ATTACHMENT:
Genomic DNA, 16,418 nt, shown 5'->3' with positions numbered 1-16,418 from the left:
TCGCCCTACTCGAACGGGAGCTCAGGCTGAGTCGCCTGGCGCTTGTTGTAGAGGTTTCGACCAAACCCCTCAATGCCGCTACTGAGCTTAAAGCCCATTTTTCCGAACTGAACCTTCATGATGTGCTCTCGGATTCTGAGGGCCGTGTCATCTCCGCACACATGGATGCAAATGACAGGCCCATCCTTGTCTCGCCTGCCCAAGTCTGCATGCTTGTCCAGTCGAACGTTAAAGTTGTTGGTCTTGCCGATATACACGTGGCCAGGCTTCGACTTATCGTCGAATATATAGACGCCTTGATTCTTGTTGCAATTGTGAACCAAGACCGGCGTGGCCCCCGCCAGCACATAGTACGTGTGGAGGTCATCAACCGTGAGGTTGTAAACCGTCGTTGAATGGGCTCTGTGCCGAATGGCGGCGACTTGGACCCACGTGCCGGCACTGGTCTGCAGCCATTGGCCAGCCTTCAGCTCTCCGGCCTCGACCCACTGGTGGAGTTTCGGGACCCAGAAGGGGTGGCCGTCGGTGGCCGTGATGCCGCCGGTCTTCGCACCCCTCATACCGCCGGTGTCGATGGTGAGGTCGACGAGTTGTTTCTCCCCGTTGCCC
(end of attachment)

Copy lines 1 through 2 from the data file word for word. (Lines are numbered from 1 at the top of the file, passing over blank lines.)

Genomic DNA, 16,418 nt, shown 5'->3' with positions numbered 1-16,418 from the left:
TCGCCCTACTCGAACGGGAGCTCAGGCTGAGTCGCCTGGCGCTTGTTGTAGAGGTTTCGACCAAACCCCTCAATGCCGCTACTGAGCTTAAAGCCCATTTTTCCGAACTGAACCTTCATGATGTGCTCTCGGATTCTGAGGGCCGTGTCATCTCCGCACACATGGATGCAAATGACAGGCCCATCCTTGTCTCGCCTGCCCAAGTCTGCATGCTTGTCCAGTCGAACGTTAAAGTTGTTGGTCTTGCCGATATACACGTGGCCAGGCTTCGACTTATCGTCGAATATATAGACGCCTTGATTCTTGTTGCAATTGTGAACCAAGACCGGCGTGGCCCCCGCCAGCACATAGTACGTGTGGAGGTCATCAACCGTGAGGTTGTAAACCGTCGTTGAATGGGCTCTGTGCCGAATGGCGGCGACTTGGACCCACGTGCCGGCACTGGTCTGCAGCCATTGGCCAGCCTTCAGCTCTCCGGCCTCGACCCACTGGTGGAGTTTCGGGACCCAGAAGGGGTGGCCGTCGGTGGCCGTGATGCCGCCGGTCTTCGCACCCCTCATACCGCCGGTGTCGATGGTGAGGTCGACGAGTTGTTTCTCCCCGTTGCCC